March 10th, 2018 is National Women and Girls HIV & AIDS Awareness Day. It was first observed 13 years ago to bring awareness to the impact of HIV on women and girls. Although, new HIV diagnoses among women and girls have been declining over a number of years, women are still vulnerable to contracting HIV. There are 1.1 million people living with HIV in the US and roughly a quarter of them are women. https://www.womenshealth.gov/nwghaad/about-national-women-and-girls-hivaids-awareness-day It’s important for women to continue having conversations about HIV because awareness does make a difference and can prevent women and girls from contracting HIV.
If I had been aware of my vulnerability to HIV, I probably would not be writing this blog. Before I was diagnosed with HIV in 2001,I didn’t know that HIV was a condition that women also contracted. I thought it was a disease that was exclusive to White gay men. I didn’t know that heterosexual men and women were also getting HIV. As a school teacher and mother, who was engaged to be married again, I believed that I was as far removed from the world of HIV & AIDS, as one could get. I didn’t think it concerned me or my fiancé because we were both heterosexual and middle age. Fat chance that HIV would cross our paths, but I was sadly mistaken! I was unaware that being a divorced Black woman, back on the dating scene and going through menopause ,made me at risk for contracting HIV. I had only heard myths about HIV and never thought it was necessary for me to seek the knowledge that I needed to be sexually safe. I wish that someone would have sat me down and made me listen to the truth. The truth is that anyone ,of any race, age or sexual orientation can contract HIV and, it doesn’t matter if you are in a long-term relationship or marriage. There are no safety nets.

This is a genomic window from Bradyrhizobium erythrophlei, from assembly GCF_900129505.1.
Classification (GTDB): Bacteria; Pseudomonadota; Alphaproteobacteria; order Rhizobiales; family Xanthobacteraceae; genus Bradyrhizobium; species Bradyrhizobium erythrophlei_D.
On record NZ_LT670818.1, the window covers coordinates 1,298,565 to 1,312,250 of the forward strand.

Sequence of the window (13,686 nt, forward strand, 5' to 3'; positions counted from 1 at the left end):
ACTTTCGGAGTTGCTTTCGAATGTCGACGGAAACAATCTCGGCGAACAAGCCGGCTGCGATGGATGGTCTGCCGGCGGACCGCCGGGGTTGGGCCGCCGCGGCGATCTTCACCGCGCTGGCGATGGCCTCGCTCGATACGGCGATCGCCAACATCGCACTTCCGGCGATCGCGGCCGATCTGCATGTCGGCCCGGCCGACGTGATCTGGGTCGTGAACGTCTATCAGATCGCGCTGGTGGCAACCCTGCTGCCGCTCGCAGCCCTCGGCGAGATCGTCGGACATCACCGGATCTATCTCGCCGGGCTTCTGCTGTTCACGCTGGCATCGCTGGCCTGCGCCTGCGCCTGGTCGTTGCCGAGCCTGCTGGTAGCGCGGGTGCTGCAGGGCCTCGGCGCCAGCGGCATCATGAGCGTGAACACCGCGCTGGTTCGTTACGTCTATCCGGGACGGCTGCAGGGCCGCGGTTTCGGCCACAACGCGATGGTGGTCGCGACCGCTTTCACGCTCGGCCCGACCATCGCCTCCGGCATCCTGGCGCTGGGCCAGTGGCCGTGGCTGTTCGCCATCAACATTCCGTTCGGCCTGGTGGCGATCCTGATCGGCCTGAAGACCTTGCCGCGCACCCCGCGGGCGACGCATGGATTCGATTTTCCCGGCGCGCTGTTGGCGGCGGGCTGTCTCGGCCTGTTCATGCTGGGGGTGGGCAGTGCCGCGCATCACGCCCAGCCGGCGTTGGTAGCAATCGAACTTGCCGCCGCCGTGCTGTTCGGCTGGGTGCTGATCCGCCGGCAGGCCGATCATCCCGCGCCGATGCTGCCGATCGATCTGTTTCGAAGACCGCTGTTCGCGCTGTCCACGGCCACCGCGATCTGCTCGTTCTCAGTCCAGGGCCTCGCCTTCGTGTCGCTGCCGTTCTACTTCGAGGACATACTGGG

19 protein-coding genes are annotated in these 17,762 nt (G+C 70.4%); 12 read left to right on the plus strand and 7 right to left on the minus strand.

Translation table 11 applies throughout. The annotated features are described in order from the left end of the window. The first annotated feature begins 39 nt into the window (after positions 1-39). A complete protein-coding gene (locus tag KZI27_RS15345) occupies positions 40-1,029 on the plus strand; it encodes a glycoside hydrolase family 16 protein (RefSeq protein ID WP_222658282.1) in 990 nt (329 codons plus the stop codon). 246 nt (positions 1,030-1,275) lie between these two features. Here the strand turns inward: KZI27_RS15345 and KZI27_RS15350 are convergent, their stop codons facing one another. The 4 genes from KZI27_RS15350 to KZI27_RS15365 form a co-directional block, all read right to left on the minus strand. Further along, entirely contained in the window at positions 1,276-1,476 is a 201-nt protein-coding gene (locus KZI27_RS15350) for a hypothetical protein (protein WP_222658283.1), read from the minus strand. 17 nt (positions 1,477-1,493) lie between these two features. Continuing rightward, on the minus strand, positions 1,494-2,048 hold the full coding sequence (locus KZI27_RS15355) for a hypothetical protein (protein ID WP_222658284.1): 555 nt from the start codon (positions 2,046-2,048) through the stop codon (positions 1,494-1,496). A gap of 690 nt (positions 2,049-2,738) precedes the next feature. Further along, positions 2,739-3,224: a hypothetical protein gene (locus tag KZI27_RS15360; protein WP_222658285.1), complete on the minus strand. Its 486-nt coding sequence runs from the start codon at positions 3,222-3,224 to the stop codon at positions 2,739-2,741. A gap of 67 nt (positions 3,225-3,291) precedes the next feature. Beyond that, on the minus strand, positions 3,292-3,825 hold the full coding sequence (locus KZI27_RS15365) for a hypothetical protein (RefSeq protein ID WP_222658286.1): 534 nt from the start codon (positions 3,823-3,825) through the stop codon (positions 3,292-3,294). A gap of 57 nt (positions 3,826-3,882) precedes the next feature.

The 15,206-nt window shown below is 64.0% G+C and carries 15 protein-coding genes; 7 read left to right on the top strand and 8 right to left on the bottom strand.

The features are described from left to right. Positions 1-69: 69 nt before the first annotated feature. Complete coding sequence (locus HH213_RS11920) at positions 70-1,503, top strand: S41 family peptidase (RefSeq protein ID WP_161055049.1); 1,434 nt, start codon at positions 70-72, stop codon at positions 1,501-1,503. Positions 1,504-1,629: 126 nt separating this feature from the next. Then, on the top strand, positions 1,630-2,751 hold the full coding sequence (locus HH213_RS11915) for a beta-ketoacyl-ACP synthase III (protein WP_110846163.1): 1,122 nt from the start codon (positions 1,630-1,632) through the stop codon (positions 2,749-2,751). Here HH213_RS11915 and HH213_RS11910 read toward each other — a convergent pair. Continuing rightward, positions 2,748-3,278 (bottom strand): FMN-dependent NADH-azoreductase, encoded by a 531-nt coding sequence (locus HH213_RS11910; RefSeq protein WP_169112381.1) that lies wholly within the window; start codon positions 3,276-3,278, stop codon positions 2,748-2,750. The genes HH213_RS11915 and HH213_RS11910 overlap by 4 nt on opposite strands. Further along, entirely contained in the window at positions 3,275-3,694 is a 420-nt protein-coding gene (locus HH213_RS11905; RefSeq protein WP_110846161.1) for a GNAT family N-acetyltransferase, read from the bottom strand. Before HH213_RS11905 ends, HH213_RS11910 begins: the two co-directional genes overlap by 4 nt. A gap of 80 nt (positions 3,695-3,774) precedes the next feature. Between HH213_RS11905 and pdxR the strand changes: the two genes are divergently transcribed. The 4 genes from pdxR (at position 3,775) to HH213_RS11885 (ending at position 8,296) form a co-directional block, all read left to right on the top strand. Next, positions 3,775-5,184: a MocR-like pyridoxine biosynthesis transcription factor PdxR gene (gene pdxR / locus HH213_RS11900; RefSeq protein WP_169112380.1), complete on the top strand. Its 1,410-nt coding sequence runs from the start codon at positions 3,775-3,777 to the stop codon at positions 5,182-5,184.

There are a number of factors that can make women more vulnerable to HIV, along with having condomless sex. Women usually contract HIV through vaginal sex. And untreated sexually transmitted infections and vaginal dryness for women in menopause, can create harmful conditions in the vagina that can increase the transmission of HIV.
Domestic violence is another factor that can make women and girls vulnerable to contracting HIV. A women dealing with an abusive partner may feel powerless, if the partner is engaging in sex outside of the relationship. She may be afraid to negotiate for safer sex practices or the use of female or male condoms, to prevent her from being exposed to HIV or other sexually transmitted diseases.
If you need help for violence or abuse, call the Domestic Violence Hotline at 1-800-799-SAFE (7233).
What can you do for National Women & Girls HIV and AIDS Awareness Day?
What Every Girl Needs To Know About HIV
What Every Woman Needs To Know About HIV.
Share this information with the women and girls in your family and with your circle of friends.
Find a National Women & Girls HIV & AIDS Awareness Day event in your city to attend, like the one happening in Philadelphia on March 9th, 2018 . Take a friend along.
Use the hashtag #NWAGHAAD on social media
Photo credit: Freedom G. Photography/ Photo frame design : Zee Strong